Not a chemist and not a scientist. However, I did pay attention (and get straight As) in those required STEM classes in HS and college and know BS when I see it. I come here for Derek's literary evisceration of the BS. That, and the "Won't work with" series, which really needs to be a book.

If it were not for this blog, I'd never have known about John Clark's "Ignition". Making rocket propellant research humorous and a good read might be considered impossible, but he did it.

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5. Hap on June 21, 2013 11:26 AM writes...

You seem to have this (unwarranted) assumption that facts and the phenomena they give evidence for should have a greater effect on what we should do and how we should act than what and how strongly I feel about something. That obviously can't be right - because then I wouldn't have anything to talk about...

Perhaps the author has been having too many political arguments in public, or has been having flashbacks to being a four-year-old, where the likelihood of getting what you want and the purported benefits to all are directly proportional to the volume and intensity of the discourse. (No, accuracy is not a relevant quality).

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6. robopox on June 21, 2013 11:29 AM writes...

Derek: "Another assumption that seems common to this mindset is that when something is poisonous at some concentration, it is therefore poisonous at all concentrations."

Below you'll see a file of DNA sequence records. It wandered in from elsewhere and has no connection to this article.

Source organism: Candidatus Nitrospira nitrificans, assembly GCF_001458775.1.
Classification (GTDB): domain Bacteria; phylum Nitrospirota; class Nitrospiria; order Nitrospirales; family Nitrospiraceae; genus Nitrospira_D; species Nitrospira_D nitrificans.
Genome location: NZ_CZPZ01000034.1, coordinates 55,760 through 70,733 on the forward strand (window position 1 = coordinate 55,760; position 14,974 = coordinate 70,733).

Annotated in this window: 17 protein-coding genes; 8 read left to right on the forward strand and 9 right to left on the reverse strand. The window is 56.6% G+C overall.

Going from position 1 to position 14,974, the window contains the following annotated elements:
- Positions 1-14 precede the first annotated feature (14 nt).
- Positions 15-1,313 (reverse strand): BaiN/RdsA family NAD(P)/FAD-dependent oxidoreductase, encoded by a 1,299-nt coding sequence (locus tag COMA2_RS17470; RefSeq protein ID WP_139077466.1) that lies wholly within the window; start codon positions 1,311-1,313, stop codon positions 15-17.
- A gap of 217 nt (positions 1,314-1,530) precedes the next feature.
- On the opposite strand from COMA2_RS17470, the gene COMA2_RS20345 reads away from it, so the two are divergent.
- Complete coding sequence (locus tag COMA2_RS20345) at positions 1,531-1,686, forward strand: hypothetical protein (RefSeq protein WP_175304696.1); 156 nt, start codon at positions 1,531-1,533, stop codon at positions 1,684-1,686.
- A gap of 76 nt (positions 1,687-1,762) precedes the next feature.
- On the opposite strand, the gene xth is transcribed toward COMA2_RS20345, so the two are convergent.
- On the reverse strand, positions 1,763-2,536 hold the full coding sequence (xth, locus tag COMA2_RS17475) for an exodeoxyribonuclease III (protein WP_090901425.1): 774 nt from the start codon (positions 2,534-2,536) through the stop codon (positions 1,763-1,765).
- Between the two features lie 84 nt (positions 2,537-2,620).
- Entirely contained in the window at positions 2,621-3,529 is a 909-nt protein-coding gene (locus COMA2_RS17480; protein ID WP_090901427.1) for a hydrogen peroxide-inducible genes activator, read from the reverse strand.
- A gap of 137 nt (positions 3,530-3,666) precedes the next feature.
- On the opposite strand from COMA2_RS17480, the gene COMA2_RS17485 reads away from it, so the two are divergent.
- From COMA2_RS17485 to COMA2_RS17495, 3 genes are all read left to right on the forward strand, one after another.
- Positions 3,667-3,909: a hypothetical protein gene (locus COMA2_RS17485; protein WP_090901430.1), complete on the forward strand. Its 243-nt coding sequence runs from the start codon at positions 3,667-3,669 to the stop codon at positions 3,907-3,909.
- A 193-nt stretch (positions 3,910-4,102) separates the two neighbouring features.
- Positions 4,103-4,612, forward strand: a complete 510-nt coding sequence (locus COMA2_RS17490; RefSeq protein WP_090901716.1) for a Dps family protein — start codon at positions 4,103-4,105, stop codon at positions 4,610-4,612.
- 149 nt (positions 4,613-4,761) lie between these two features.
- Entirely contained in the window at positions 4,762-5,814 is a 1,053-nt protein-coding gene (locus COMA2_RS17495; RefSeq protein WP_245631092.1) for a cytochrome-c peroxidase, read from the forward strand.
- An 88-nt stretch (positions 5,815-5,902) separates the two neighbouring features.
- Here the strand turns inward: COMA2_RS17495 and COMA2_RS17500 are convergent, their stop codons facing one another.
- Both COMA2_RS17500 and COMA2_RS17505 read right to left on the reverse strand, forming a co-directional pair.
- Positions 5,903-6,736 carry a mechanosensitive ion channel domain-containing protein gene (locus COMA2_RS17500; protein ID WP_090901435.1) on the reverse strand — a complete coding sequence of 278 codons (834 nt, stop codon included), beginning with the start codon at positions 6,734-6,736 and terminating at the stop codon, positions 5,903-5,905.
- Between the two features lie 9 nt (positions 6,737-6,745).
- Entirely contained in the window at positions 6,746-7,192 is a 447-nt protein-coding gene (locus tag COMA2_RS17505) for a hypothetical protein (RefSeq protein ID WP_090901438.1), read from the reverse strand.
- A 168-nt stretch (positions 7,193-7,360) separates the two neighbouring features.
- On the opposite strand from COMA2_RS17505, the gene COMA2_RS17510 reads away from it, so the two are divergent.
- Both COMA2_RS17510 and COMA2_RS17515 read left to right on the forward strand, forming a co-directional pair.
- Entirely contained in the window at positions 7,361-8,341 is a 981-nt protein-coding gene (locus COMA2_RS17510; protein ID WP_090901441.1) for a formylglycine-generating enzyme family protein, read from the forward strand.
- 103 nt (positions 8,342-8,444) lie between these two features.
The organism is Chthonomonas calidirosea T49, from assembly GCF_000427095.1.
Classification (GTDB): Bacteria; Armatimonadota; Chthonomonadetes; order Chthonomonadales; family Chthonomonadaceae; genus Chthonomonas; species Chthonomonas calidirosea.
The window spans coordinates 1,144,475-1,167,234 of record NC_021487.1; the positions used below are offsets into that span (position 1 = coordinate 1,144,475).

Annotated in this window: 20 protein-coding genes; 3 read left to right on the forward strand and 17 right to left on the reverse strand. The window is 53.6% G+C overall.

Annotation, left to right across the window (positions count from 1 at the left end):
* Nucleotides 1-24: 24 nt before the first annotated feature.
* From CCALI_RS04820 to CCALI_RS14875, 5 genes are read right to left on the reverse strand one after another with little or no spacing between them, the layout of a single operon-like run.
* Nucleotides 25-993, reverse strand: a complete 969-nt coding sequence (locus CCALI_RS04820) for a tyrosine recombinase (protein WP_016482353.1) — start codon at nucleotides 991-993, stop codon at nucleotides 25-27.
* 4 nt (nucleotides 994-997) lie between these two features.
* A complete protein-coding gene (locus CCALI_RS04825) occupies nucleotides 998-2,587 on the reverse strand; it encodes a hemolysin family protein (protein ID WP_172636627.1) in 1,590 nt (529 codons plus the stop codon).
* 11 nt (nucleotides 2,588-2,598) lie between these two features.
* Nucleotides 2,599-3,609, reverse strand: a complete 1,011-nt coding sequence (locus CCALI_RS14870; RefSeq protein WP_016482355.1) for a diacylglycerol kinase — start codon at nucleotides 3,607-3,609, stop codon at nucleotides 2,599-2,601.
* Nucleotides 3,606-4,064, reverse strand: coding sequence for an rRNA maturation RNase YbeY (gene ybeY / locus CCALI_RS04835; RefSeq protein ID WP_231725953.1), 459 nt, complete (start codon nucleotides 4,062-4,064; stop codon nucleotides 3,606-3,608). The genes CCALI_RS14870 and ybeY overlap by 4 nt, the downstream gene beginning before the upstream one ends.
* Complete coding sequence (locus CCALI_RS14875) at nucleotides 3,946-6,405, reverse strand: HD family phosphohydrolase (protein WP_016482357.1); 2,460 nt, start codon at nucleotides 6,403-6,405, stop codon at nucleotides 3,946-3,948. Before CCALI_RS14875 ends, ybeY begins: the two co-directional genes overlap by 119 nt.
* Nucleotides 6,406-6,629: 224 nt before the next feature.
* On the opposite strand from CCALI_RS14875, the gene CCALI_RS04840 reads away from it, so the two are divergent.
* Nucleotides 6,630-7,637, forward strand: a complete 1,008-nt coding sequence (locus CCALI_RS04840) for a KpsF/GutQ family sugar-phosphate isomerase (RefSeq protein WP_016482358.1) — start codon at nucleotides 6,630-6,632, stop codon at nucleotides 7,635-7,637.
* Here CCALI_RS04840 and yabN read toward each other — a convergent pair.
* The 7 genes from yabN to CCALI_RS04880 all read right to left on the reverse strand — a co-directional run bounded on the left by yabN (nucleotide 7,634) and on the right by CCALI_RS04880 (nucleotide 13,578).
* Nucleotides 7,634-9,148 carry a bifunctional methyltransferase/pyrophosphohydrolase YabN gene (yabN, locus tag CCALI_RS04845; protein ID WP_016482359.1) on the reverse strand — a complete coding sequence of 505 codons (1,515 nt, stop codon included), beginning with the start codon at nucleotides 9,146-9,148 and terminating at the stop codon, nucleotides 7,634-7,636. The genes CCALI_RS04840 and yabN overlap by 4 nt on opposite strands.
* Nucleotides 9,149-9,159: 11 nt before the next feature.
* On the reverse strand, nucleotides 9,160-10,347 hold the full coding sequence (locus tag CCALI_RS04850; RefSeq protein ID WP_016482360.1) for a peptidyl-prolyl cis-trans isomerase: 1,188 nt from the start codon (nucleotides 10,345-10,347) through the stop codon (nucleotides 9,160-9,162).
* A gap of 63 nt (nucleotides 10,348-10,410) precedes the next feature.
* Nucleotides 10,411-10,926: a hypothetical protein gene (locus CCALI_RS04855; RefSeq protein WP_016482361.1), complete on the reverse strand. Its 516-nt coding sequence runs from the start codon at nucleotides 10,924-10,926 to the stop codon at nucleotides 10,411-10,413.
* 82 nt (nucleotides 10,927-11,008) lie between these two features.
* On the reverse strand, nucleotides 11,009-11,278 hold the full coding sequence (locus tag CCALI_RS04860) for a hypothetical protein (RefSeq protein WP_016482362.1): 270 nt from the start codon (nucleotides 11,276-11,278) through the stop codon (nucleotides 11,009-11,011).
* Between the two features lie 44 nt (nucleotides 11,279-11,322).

Man in Black: "What you do not smell is called Iocaine powder. It is odorless, tasteless, dissolves instantly in liquid, and is among the more deadlier poisons known to man."

I've spent that last few years building up an immunity to iocaine powder.

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7. Hap on June 21, 2013 11:29 AM writes...

Original list found in Dr. Jayson Calton and certified nutritionist Mira Calton’s new book, "Rich Food, Poor Food."

Yep, a rousing endorsement for nutrionists, right there...

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8. MoMo on June 21, 2013 11:36 AM writes...

Good synopsis Derek, and you should be commended for this. Its also a fact that fruits and vegetables contain an abundance of natural toxins that far surpass the toxicities of anything man has added, except for glyphosate, which you are still wrong about. But you are batting a 0.500 on the consumer chemical report average!

Bruce Ames would be proud! Rachel Carson, not so much!

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9. robbbbbb on June 21, 2013 11:37 AM writes...

Breathing causes cancer. Of course, failure to breathe has other side effects.

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10. GMS on June 21, 2013 11:39 AM writes...

Your claim below surprised me because I had read that cancer incident rates were rising:

*The age-adjusted incidence rates of almost all forms of cancer are falling, by the way, not that you'd know that from most of the coverage on the subject.*

And so I looked that up quickly and found this from the National Cancer Institute website:

Which says that while cancer incidence rates for some cancers are declining, rates of others are rising:

"including melanoma of the skin, non-Hodgkin lymphoma, childhood cancer, cancers of the kidney and renal pelvis, leukemia, thyroid, pancreas, liver and intrahepatic bile duct, testis, myeloma, and esophagus."

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11. GMS on June 21, 2013 11:40 AM writes...

sorry, wrong link:

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12. Semichemist on June 21, 2013 11:45 AM writes...

That was an extremely well-written, well-researched ass whupping.

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13. Derek Lowe on June 21, 2013 11:48 AM writes...

#10/11: Check out this link in that same report:

"All sites combined: Overall incidence was on the rise from 1975 to 1989, with non-significant changes in rates from 1989 to 1998. From 1998 to 2008, incidence has significantly declined."